Anyone who has ever done a Google search for “how to file for bankruptcy with no money” has no doubt seen the ads offering so-called free bankruptcy filings. As with most things, these are too good to be true. I have often said that when you are facing the federal courts, as you are when filing for bankruptcy, you need an attorney on your side. Very often these “free” bankruptcy filings are anything but, and they often do not even have an attorney on hand to advise you. You will end up dealing with bankruptcy preparers - who simply fill out forms and cannot offer legal advice – or paralegals who despite the title are not allowed by law to offer legal advice. Think about it – paramedics are medical professionals, but you won’t see them performing surgery or diagnosing an illness – right?
Image credit to Alex Const
This may be my last Fitty blog post. You see, rapper Curtis Jackson – known as 50 Cent - has exited bankruptcy with his death discharged. Thus ends a long strange trip that began with Curtis Jackson on the losing end of a lawsuit that he lost to Lastonia Leviston after being found liable for damages of $7 million in a sex tape case. Ms. Leviston has agreed to drop her $7 million dollar award for a lump sum payment of $6 million – with the caveat that the sum must be in 30 days or the original sum will be reinstated. All told, the settlement will pay out $23 million dollars on nearly $30 million owed to creditors from around $8 million on hand and a nearly $14 million settlement in a legal malpractice case.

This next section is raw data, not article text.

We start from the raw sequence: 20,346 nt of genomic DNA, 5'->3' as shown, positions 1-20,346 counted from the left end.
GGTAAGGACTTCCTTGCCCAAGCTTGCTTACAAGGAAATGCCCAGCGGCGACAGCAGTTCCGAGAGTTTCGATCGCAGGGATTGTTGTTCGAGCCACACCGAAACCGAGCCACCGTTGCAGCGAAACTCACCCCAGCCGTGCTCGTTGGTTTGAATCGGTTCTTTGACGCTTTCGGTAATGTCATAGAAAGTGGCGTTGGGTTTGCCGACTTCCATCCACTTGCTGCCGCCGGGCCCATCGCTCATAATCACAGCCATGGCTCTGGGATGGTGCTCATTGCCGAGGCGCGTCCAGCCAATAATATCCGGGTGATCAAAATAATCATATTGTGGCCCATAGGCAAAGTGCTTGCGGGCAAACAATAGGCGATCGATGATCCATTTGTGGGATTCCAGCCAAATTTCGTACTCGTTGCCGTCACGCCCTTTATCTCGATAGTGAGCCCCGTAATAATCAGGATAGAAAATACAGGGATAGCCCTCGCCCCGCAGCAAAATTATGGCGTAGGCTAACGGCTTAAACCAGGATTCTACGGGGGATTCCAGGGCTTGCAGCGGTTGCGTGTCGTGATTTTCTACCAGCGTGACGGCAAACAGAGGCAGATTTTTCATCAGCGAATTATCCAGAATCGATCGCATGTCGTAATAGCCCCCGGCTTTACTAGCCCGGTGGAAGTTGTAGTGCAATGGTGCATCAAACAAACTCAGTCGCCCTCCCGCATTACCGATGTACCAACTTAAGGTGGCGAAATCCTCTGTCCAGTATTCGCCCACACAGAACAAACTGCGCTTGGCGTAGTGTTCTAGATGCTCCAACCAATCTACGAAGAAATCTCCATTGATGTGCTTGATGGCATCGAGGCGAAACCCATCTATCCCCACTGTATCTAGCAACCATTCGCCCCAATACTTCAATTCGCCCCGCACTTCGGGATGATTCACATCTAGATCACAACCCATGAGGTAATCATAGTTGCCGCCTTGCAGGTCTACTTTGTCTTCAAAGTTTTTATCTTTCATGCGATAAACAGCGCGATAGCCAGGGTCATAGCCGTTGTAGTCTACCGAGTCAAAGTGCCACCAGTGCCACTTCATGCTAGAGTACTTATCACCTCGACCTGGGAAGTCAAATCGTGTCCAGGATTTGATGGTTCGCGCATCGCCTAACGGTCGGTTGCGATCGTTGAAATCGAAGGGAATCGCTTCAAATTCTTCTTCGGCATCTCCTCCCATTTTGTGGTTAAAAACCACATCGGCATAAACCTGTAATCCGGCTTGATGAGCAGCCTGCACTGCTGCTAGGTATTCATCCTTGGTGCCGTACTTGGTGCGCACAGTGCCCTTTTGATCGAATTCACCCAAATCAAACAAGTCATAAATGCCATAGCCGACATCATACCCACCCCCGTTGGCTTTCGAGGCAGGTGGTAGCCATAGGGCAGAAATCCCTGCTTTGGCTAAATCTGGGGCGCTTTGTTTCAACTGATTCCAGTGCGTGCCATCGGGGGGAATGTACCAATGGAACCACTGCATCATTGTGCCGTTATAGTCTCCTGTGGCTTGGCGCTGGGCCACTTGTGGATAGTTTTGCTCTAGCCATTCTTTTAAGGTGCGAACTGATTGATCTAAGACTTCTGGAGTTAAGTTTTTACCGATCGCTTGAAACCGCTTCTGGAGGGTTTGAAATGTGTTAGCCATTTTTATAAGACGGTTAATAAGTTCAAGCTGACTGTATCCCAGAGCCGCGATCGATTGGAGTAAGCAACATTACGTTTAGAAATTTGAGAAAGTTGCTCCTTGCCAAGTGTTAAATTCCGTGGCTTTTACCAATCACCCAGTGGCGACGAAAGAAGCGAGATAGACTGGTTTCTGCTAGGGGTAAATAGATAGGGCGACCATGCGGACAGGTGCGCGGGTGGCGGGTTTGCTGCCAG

You know the drill – the constant phone calls, letters. Bothering family members, even calling your job. Debt collectors act as if they are a law unto themselves, but I am here to tell you that it’s not true. There are laws that govern what collection agencies can and can’t do to collect a debt, and if they violate the laws, they can get some hefty fines, or even get arrested. They can even be banned from the debt collection business. The Fair Debt Collection Practices Act is to protect debtors from a variety of sleazy practices and even outright fraud that some collectors were using to harass and intimidate people who – in some cases didn’t owe any money, had paid the debt, or were trying to collect on a time barred debt.